Like most of our colleagues I strongly believe that cultural institutions have certain responsibilities when interpreting history, particularly in regards to cultural narratives. But what exactly does this mean to each of us? Can there be consensus on how museums should and should not interpret? Are there topics, artifacts or stories that should be excluded from display? Should methodologies change from history museums to art organizations and if so, how?
Recently the Boston Museum of Fine Arts faced a protest over a public program involving visitors donning kimonos. While this controversy had the public, and museum professionals, taking sides on whether this type of programming is appropriate or not, this technique is a very common one in our field. History organizations are attempting to reach out to changing communities in a wide variety of ways, interpreting recent events as well as incorporating unusual strategies. However, the very communities and cultures we are representing are often left out of the interpretive process, with the best of intentions leading to potential misunderstandings. Concerns about financial sustainability or striving for innovative programs have sometimes led to initiatives that reflect the communities in unintended ways.
During this discussion we will explore the various ways that history museums RE-present culture and discuss relationships of community engagement. Session participants will be asked to explore examples of projects that have been successful and others that have been less so.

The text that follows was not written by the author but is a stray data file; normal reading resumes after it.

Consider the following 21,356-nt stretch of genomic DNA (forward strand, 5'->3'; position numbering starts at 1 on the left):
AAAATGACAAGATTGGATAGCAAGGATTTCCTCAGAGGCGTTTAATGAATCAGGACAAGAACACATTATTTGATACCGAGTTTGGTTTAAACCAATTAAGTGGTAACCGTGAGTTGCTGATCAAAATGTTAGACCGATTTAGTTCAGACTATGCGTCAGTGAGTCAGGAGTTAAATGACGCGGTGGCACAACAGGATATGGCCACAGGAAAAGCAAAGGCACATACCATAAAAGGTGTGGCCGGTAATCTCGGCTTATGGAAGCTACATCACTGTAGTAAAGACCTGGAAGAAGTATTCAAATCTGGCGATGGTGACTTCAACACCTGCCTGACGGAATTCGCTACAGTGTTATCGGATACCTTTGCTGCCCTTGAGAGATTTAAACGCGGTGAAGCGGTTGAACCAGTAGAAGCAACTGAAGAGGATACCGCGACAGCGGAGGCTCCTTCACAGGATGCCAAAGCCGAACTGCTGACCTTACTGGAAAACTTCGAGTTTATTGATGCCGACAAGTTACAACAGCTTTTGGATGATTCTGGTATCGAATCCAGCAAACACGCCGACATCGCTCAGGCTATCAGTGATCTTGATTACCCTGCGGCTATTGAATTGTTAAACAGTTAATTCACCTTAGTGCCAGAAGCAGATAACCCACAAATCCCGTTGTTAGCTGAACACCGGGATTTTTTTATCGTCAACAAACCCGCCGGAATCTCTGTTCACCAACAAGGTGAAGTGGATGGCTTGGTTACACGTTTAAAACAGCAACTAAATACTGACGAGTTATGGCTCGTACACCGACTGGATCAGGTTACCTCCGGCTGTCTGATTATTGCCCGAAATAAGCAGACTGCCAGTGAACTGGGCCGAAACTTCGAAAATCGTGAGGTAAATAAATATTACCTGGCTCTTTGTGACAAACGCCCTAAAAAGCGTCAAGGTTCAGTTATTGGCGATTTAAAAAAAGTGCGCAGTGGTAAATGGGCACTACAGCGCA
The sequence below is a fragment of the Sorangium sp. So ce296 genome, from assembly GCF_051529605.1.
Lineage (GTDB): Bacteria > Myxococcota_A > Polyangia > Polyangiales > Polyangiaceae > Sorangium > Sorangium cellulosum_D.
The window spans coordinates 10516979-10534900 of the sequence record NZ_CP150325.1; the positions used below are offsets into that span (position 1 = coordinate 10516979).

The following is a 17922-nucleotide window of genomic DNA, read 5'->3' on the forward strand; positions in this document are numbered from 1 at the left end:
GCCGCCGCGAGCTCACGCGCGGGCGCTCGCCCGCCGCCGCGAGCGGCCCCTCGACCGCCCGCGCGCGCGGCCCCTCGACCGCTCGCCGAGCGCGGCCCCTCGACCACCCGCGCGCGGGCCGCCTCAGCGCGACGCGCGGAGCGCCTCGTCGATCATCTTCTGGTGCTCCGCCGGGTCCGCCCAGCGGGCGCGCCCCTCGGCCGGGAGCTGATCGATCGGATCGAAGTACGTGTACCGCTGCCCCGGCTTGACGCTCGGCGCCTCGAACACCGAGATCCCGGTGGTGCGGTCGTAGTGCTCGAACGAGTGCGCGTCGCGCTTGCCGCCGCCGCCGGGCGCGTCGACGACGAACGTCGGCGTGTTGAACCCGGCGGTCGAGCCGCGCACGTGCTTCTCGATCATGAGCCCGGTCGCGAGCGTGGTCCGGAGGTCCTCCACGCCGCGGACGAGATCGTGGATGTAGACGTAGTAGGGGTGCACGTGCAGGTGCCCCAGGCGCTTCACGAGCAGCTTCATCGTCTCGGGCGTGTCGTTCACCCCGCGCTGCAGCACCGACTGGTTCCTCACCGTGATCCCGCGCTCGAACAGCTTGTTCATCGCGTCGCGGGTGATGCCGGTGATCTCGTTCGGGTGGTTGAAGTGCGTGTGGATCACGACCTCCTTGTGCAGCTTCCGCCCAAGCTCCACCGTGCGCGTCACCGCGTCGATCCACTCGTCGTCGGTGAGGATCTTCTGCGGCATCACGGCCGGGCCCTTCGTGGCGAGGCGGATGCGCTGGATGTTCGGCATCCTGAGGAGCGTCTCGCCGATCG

Robert Forloney is a Cultural Institution Consultant working with a number of clients to develop innovative programs, train interpreters and facilitate strategic planning. He has worked in the museum field for almost twenty years- as a teacher for the New York City Museum School as well as an educator, administrator and consultant at institutions such as the Brooklyn Museum of Art, the Museum of the City of New York, the Morgan Library, American Museum of Natural History, the Museum of Modern Art the Chesapeake Bay Maritime Museum. In addition he has formally taught as a classroom teacher for the New York City Museum School, adjunct faculty at Goucher College and lecturer for multiple universities. Whether working with an art institution or a history museum, Robert attempts to make objects and images accessible to diverse audiences through facilitating conversations as well as utilizing experiential learning techniques.